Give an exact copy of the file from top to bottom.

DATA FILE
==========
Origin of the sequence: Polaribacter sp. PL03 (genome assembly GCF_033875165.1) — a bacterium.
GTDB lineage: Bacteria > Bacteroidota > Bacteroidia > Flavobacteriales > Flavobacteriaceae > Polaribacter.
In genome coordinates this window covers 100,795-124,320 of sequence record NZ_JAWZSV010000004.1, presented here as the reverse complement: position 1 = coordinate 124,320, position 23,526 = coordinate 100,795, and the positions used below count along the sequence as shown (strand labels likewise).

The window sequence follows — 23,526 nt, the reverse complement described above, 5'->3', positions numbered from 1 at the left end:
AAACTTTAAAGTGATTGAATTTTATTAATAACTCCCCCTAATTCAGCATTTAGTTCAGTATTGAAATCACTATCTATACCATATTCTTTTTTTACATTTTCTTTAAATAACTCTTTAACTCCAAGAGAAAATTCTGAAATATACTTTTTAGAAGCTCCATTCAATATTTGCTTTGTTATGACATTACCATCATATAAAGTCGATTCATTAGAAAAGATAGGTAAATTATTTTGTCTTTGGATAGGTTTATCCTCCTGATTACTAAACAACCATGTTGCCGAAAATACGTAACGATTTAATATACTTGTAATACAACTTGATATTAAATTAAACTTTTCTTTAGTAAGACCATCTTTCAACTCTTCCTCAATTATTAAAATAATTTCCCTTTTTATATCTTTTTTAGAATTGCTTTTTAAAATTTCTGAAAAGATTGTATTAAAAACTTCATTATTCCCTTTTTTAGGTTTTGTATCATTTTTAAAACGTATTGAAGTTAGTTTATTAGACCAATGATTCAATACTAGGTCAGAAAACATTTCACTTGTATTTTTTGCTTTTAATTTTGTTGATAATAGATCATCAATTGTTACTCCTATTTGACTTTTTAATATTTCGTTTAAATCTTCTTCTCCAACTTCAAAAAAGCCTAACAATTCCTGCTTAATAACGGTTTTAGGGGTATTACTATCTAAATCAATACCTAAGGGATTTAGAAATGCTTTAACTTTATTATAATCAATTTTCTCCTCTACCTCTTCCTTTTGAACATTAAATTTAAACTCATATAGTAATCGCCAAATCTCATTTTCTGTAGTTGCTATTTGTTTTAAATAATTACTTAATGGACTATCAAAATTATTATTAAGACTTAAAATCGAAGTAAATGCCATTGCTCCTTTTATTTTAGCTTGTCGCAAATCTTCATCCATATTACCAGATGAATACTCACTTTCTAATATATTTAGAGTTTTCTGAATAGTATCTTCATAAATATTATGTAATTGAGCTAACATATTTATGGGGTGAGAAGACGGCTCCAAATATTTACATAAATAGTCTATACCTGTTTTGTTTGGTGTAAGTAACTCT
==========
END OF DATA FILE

Origin of the sequence: Polaribacter sp. PL03 (genome assembly GCF_033875165.1) — a bacterium.
GTDB lineage: Bacteria > Bacteroidota > Bacteroidia > Flavobacteriales > Flavobacteriaceae > Polaribacter.
In genome coordinates this window covers 100,795-124,320 of sequence record NZ_JAWZSV010000004.1, presented here as the reverse complement: position 1 = coordinate 124,320, position 23,526 = coordinate 100,795, and the positions used below count along the sequence as shown (strand labels likewise).

The window sequence follows — 23,526 nt, the reverse complement described above, 5'->3', positions numbered from 1 at the left end:
AAACTTTAAAGTGATTGAATTTTATTAATAACTCCCCCTAATTCAGCATTTAGTTCAGTATTGAAATCACTATCTATACCATATTCTTTTTTTACATTTTCTTTAAATAACTCTTTAACTCCAAGAGAAAATTCTGAAATATACTTTTTAGAAGCTCCATTCAATATTTGCTTTGTTATGACATTACCATCATATAAAGTCGATTCATTAGAAAAGATAGGTAAATTATTTTGTCTTTGGATAGGTTTATCCTCCTGATTACTAAACAACCATGTTGCCGAAAATACGTAACGATTTAATATACTTGTAATACAACTTGATATTAAATTAAACTTTTCTTTAGTAAGACCATCTTTCAACTCTTCCTCAATTATTAAAATAATTTCCCTTTTTATATCTTTTTTAGAATTGCTTTTTAAAATTTCTGAAAAGATTGTATTAAAAACTTCATTATTCCCTTTTTTAGGTTTTGTATCATTTTTAAAACGTATTGAAGTTAGTTTATTAGACCAATGATTCAATACTAGGTCAGAAAACATTTCACTTGTATTTTTTGCTTTTAATTTTGTTGATAATAGATCATCAATTGTTACTCCTATTTGACTTTTTAATATTTCGTTTAAATCTTCTTCTCCAACTTCAAAAAAGCCTAACAATTCCTGCTTAATAACGGTTTTAGGGGTATTACTATCTAAATCAATACCTAAGGGATTTAGAAATGCTTTAACTTTATTATAATCAATTTTCTCCTCTACCTCTTCCTTTTGAACATTAAATTTAAACTCATATAGTAATCGCCAAATCTCATTTTCTGTAGTTGCTATTTGTTTTAAATAATTACTTAATGGACTATCAAAATTATTATTAAGACTTAAAATCGAAGTAAATGCCATTGCTCCTTTTATTTTAGCTTGTCGCAAATCTTCATCCATATTACCAGATGAATACTCACTTTCTAATATATTTAGAGTTTTCTGAATAGTATCTTCATAAATATTATGTAATTGAGCTAACATATTTATGGGGTGAGAAGACGGCTCCAAATATTTACATAAATAGTCTATACCTGTTTTGTTTGGTGTAAGTAACTCT